Ryan Grim, formerly of the Marijuana Policy Project, has a hit piece at The Huffington Post today accusing Mitt Romney of wanting to abolish the Federal Emergency Management Agency. Nothing could be further from the truth.
“During a CNN debate at the height of the GOP primary, Mitt Romney was asked, in the context of the Joplin disaster and FEMA’s cash crunch, whether the agency should be shuttered so that states can individually take over responsibility for disaster response,” Grim claims.
Romney said no such thing. Here is a transcript of the debate:
KING: What else, Governor Romney? You’ve been a chief executive of a state. I was just in Joplin, Missouri. I’ve been in Mississippi and Louisiana and Tennessee and other communities dealing with whether it’s the tornadoes, the flooding, and worse. FEMA is about to run out of money, and there are some people who say do it on a case-by-case basis and some people who say, you know, maybe we’re learning a lesson here that the states should take on more of this role. How do you deal with something like that?
ROMNEY: Absolutely. Every time you have an occasion to take something from the federal government and send it back to the states, that’s the right direction. And if you can go even further and send it back to the private sector, that’s even better.
Instead of thinking in the federal budget, what we should cut — we should ask ourselves the opposite question. What should we keep? We should take all of what we’re doing at the federal level and say, what are the things we’re doing that we don’t have to do? And those things we’ve got to stop doing, because we’re borrowing $1.6 trillion more this year than we’re taking in. We cannot…
KING: Including disaster relief, though?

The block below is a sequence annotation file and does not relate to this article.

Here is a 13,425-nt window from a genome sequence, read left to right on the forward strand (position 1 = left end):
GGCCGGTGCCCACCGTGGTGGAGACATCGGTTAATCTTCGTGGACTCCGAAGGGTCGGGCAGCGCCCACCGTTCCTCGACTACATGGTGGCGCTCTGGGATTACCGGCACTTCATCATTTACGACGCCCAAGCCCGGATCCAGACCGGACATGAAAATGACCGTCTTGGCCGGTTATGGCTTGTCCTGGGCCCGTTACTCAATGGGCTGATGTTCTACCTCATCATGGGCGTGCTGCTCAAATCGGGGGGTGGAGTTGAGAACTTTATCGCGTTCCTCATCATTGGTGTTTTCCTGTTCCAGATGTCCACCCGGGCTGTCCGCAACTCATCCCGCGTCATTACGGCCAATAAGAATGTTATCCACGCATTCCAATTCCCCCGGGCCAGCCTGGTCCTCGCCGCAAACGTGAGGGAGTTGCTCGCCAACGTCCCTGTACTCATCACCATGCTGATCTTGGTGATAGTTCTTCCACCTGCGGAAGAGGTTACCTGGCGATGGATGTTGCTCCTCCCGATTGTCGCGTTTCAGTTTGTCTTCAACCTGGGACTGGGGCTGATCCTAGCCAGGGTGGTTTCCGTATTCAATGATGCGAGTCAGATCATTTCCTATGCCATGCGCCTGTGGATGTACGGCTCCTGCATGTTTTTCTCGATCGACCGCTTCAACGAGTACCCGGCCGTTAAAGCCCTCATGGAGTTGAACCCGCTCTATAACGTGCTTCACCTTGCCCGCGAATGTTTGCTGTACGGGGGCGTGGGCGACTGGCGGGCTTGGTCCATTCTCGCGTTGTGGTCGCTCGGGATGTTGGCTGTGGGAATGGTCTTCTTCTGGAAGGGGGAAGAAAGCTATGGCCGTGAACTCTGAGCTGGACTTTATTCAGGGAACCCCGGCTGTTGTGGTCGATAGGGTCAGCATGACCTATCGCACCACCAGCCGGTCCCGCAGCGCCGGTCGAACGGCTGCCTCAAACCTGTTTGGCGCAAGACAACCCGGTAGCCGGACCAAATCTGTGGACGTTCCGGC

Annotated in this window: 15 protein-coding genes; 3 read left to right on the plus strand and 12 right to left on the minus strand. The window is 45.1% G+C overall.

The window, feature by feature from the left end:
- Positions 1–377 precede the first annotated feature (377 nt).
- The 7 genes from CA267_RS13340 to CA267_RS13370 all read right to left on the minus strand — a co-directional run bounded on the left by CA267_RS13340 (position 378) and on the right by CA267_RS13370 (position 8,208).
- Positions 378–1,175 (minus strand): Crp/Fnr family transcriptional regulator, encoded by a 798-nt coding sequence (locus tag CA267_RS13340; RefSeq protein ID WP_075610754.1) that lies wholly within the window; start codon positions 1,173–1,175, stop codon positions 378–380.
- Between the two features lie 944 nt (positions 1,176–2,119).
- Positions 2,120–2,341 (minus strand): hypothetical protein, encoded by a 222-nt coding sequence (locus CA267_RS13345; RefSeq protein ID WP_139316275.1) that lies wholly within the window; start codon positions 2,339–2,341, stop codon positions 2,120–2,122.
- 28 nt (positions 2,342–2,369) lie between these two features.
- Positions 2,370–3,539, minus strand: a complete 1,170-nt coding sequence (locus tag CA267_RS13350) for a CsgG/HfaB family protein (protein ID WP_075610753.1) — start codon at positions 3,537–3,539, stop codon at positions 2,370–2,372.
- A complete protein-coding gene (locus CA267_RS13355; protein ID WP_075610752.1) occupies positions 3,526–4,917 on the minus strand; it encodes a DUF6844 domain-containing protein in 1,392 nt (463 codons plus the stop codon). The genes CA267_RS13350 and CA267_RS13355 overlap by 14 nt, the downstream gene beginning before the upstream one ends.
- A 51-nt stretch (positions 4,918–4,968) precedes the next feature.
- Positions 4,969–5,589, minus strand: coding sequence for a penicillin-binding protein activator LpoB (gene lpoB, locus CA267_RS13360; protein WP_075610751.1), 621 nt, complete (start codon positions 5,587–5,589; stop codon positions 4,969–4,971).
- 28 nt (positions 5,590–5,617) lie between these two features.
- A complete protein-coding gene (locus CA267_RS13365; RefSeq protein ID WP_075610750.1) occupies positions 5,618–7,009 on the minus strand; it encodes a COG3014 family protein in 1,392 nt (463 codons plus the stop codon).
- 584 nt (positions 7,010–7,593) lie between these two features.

ROMNEY: We cannot — we cannot afford to do those things without jeopardizing the future for our kids. It is simply immoral, in my view, for us to continue to rack up larger and larger debts and pass them on to our kids, knowing full well that we’ll all be dead and gone before it’s paid off. It makes no sense at all.
Romney was advocating for a stronger state roll in disaster response and preparedness and a depoliticization of FEMA. These are both perfectly mainstream good government positions. Contacted for comment Romney spokesman Ryan Williams said:
Gov. Romney believes that states should be in charge of emergency management in responding to storms and other natural disasters in their jurisdictions. As the first responders, states are in the best position to aid affected individuals and communities, and to direct resources and assistance to where they are needed most. This includes help from the federal government and FEMA.
Notice that Williams statement specifically presupposes a role for the federal government and FEMA. At no time has Romney ever suggested the agency should be “shuttered.”
FEMA has, unfortunately, been transformed from a disaster prevention and response coordination agency, into a source of pork barrel spending. This has been a bipartisan phenomenon. While President George H.W. Bush declared less than 50 FEMA disasters year, his son, President Bush declared an average of 130 a year and Obama Obama is averaging 153 declarations per year. The increase in FEMA declarations is not due to global warming.
Major multi-state storms, like Hurricane Sandy, are exactly why FEMA was created. Non-lethal 5.8 earthquakes in Virginia are not. By over-federalizing disasters, FEMA has both: 1) encouraged state dependency on federal resources; and 2) stretched their own resources thin by responding to too many events.
Romney’s prescription for a scaled back FEMA more in line with its historical role is exactly what the country needs.